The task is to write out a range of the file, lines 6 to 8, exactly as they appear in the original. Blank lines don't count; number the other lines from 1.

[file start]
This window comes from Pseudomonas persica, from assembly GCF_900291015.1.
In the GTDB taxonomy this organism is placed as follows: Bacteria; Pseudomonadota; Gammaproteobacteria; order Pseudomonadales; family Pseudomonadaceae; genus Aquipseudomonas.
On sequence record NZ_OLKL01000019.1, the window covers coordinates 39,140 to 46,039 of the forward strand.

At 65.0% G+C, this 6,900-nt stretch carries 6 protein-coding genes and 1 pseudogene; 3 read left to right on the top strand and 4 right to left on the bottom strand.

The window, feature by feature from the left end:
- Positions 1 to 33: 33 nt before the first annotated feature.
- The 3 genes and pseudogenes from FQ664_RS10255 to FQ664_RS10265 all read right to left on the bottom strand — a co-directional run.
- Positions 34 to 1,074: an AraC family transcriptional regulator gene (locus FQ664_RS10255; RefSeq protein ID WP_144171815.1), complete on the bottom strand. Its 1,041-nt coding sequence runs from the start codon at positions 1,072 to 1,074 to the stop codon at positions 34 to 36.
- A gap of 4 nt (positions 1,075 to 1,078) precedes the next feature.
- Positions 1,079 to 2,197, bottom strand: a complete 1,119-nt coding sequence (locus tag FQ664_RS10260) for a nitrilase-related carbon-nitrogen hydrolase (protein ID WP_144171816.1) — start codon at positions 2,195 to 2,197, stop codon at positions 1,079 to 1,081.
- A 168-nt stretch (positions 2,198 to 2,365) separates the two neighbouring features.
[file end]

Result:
- Positions 1 to 33: 33 nt before the first annotated feature.
- The 3 genes and pseudogenes from FQ664_RS10255 to FQ664_RS10265 all read right to left on the bottom strand — a co-directional run.
- Positions 34 to 1,074: an AraC family transcriptional regulator gene (locus FQ664_RS10255; RefSeq protein ID WP_144171815.1), complete on the bottom strand. Its 1,041-nt coding sequence runs from the start codon at positions 1,072 to 1,074 to the stop codon at positions 34 to 36.